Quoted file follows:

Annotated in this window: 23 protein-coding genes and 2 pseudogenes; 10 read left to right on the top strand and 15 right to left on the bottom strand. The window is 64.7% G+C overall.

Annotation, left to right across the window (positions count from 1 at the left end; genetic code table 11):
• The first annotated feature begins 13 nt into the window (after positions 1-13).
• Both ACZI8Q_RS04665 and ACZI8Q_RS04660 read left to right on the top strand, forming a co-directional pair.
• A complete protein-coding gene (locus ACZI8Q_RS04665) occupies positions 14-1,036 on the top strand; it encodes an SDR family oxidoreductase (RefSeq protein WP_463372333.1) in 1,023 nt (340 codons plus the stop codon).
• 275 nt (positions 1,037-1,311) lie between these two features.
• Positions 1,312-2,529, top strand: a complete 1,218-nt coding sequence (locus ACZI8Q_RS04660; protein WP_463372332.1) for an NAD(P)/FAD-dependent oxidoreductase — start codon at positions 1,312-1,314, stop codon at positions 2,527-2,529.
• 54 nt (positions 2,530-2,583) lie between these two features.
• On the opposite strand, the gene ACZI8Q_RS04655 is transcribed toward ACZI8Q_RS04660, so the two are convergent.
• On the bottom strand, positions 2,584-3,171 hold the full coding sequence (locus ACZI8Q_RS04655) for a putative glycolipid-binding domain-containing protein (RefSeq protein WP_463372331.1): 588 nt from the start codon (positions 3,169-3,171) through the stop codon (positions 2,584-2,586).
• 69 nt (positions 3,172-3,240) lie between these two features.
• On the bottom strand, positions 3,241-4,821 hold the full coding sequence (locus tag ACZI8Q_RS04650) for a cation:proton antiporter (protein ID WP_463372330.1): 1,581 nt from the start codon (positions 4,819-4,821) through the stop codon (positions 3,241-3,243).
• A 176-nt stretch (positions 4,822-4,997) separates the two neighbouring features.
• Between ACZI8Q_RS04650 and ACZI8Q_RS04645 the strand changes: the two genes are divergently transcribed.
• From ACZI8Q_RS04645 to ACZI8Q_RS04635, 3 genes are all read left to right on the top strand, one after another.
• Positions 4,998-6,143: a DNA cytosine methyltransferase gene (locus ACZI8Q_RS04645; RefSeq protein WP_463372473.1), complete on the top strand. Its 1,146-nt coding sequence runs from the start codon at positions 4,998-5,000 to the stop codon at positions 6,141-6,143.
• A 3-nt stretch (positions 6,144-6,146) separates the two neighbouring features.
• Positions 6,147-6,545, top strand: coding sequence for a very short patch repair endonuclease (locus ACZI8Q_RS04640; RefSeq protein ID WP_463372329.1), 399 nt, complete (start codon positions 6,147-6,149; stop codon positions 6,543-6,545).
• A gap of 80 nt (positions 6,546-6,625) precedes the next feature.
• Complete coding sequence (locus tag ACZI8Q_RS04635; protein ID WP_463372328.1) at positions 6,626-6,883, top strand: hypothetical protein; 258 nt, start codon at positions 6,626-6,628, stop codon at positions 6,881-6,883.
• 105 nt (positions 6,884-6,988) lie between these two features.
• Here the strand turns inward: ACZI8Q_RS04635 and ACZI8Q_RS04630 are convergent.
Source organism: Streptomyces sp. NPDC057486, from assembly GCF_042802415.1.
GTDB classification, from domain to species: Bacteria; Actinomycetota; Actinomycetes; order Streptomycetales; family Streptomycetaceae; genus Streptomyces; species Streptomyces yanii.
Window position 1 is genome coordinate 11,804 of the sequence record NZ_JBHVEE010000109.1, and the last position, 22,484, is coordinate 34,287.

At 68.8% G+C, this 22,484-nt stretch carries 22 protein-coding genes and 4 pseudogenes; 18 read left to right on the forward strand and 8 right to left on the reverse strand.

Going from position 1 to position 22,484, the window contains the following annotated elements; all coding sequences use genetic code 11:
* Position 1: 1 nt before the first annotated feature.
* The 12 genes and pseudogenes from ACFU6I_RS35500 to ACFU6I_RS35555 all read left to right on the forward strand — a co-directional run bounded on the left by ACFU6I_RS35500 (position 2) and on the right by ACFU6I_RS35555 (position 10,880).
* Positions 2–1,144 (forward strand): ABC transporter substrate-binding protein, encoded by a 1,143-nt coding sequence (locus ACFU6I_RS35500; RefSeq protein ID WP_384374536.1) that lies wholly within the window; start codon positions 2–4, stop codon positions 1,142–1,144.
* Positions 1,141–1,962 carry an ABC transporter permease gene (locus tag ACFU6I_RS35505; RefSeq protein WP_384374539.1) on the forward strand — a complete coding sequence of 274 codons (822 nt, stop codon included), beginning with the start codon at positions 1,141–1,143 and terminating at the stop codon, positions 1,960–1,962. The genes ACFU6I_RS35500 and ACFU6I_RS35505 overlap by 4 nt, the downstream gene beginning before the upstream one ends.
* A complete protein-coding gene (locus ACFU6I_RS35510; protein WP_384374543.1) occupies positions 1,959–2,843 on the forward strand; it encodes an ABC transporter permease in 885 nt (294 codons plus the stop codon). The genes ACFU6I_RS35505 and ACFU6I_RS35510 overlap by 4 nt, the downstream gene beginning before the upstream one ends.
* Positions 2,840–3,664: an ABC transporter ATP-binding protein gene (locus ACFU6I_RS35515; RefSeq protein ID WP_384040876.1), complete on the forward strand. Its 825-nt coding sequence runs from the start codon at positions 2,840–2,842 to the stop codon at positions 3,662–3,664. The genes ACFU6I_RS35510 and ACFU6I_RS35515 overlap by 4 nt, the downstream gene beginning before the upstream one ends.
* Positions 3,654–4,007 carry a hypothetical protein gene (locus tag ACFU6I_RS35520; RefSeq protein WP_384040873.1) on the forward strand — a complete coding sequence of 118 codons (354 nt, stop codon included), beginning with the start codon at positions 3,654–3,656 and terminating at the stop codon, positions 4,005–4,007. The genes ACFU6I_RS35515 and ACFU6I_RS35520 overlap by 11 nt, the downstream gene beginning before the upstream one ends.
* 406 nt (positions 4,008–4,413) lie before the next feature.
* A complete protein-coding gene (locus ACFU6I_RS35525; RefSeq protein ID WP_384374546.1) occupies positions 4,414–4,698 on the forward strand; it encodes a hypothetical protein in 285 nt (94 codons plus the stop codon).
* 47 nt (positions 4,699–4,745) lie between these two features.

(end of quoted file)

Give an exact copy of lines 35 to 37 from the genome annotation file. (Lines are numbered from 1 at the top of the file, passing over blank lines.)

* 406 nt (positions 4,008–4,413) lie before the next feature.
* A complete protein-coding gene (locus ACFU6I_RS35525; RefSeq protein ID WP_384374546.1) occupies positions 4,414–4,698 on the forward strand; it encodes a hypothetical protein in 285 nt (94 codons plus the stop codon).
* 47 nt (positions 4,699–4,745) lie between these two features.